What are trigger points and Myofascial pain?


Our muscles comprise a very large part of our bodies, and are a very potent source of pain.  This pain can be a very effective mimic of many other pain contacts - a very large number of what are described as "trapped nerves" are in fact muscle pains.  Sadly, this area of pain is not well understood by many health professionals. 


We all get pain in our muscles from time to time, with "cricked necks", the symptoms of 'flu and so on.  Muscle pain is also a component of the symptoms associated with many other painful contacts such as back pain and neck pain.  


In some people muscle pain can become persistent and can cause considerable problems.  In the past this was given names like Fibrositis, but now these pains are classed as Myofascial pain.  Myo- is the prefix that refers to muscle, and the fascia are the layers of connective tissue that surround the muscles.  


Trigger Points


Many, if not all, of us have areas in our muscles which have a tendency to develop spasm and pain.  These are termed latent trigger points or taut bands.  Taut bands are common in people without pain, but patients with them are more likely to develop active painful trigger points (TrP's).  A latent TrP can develop into an active TrP for a number of reasons. This can happen for a number of reasons, including Muscle damage or trauma, repetitive contraction or holding abnormal postures (we are not really designed to spend our days in one position in front of a computer screen) or sometimes other painful contacts such as neck, shoulder or back pain. Psychological stress, muscle tension, and physical factors, such as poor posture, can contribute to the process.


There are a number of possible mechanisms for the activation of trigger points.  Abnormal tension develops in small areas of the muscle which can develop localised spasm.  This can then cause the accumulation of waste products, hydrogen ions and inflammatory chemicals in the muscle fibres, and possibly the tension in the muscle band may impede the blood flow into the muscle causing a reduction in oxygen supply to the muscle.  This causes pain, and this pain is transmitted back to the spinal cord along nerves. This can set up a reflex arc rather like a knee jerk, acting through a system called spindle fibres which may cause further muscle spasm.  There is evidence of considerably increased electrical activity at the trigger point called end-plate noise - it is not certain whether this represents the increased nerve activity itself or an abnormality of the connections between the nerve and the muscle.  The nerves and their central spinal cord connections can become abnormally sensitised, increasing the tendency for the pain and spasm.  This can become a self-maintaining vicious cycle.  This process is very well explained in a short (6 minute) video on YouTube that you may find helpful, which you can access from here or the link below.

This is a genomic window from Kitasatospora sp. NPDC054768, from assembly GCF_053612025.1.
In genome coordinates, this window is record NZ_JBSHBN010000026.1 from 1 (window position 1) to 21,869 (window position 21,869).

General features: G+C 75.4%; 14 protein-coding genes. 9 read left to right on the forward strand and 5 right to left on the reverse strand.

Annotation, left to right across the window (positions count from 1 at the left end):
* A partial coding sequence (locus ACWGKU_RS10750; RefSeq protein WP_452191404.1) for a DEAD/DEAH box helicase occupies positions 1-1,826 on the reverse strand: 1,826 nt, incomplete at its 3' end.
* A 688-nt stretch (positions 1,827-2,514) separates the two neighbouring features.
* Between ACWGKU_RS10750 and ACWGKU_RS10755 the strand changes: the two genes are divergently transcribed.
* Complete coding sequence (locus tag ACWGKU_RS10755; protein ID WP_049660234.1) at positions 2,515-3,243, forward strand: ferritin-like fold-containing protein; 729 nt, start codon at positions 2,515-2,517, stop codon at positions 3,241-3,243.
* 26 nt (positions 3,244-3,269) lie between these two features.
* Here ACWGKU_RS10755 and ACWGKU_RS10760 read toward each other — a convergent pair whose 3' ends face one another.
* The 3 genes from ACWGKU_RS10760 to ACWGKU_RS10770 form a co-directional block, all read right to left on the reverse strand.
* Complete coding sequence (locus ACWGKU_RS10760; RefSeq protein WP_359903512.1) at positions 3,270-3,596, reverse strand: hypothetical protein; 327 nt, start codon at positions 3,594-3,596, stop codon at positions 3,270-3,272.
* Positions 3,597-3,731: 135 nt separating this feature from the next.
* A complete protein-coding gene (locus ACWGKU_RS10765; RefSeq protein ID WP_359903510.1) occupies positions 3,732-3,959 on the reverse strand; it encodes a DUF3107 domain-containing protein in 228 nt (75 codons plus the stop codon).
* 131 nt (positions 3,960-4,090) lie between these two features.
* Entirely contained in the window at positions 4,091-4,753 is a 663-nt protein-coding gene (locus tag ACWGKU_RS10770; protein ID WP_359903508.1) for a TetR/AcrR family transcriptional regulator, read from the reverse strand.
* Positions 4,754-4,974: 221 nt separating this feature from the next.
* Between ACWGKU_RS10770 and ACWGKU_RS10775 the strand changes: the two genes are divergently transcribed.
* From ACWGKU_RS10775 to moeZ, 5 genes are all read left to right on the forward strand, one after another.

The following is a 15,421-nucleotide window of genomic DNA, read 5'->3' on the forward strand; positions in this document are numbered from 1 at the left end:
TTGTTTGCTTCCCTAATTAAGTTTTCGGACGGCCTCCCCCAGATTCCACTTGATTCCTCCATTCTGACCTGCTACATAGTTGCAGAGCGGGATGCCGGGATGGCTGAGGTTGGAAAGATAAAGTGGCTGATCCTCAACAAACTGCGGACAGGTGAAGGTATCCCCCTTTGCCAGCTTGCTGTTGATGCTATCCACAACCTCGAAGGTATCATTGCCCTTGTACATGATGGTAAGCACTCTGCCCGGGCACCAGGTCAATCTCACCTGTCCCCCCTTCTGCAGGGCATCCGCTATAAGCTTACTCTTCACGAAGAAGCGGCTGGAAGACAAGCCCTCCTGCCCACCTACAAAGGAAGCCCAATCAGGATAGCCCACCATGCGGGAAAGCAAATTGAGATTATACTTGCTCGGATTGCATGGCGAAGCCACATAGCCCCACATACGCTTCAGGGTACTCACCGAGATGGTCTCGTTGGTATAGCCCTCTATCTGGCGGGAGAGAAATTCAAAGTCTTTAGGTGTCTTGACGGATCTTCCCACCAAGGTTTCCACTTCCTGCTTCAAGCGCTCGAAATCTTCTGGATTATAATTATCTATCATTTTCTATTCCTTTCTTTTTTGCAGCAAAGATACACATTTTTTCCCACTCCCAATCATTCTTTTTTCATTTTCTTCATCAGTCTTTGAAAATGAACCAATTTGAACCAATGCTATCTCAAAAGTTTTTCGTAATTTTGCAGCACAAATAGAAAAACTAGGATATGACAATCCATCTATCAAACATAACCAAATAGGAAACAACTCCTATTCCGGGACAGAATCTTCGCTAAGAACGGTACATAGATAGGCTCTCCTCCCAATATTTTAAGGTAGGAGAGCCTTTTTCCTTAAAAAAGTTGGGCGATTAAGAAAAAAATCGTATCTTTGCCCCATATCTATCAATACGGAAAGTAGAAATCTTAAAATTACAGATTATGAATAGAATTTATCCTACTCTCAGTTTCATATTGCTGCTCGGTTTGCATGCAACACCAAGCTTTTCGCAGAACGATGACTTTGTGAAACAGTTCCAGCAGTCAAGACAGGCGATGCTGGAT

A trigger point (TrP) may feel like a “knot” or “band” in the muscle.  The pain from a trigger point will often not be felt directly around the trigger point itself but may radiate or refer to other areas.  These radiation patterns form consistent patterns which with experience can be recognised.  For instance, many headaches which refer from the back of the head to behind the eye or into the lower forehead can arise from trigger points at the top of the muscles at the back of the neck, or many patients describe pain and funny feelings into their forearm or hand that is often from a trigger point in the Brachioradialis muscle just below the elbow.  These referral patterns often do not follow the pathways that nerves travel.


In some cases latent trigger points in the area of radiation of painful trigger points can themselves be activated in a "domino" process.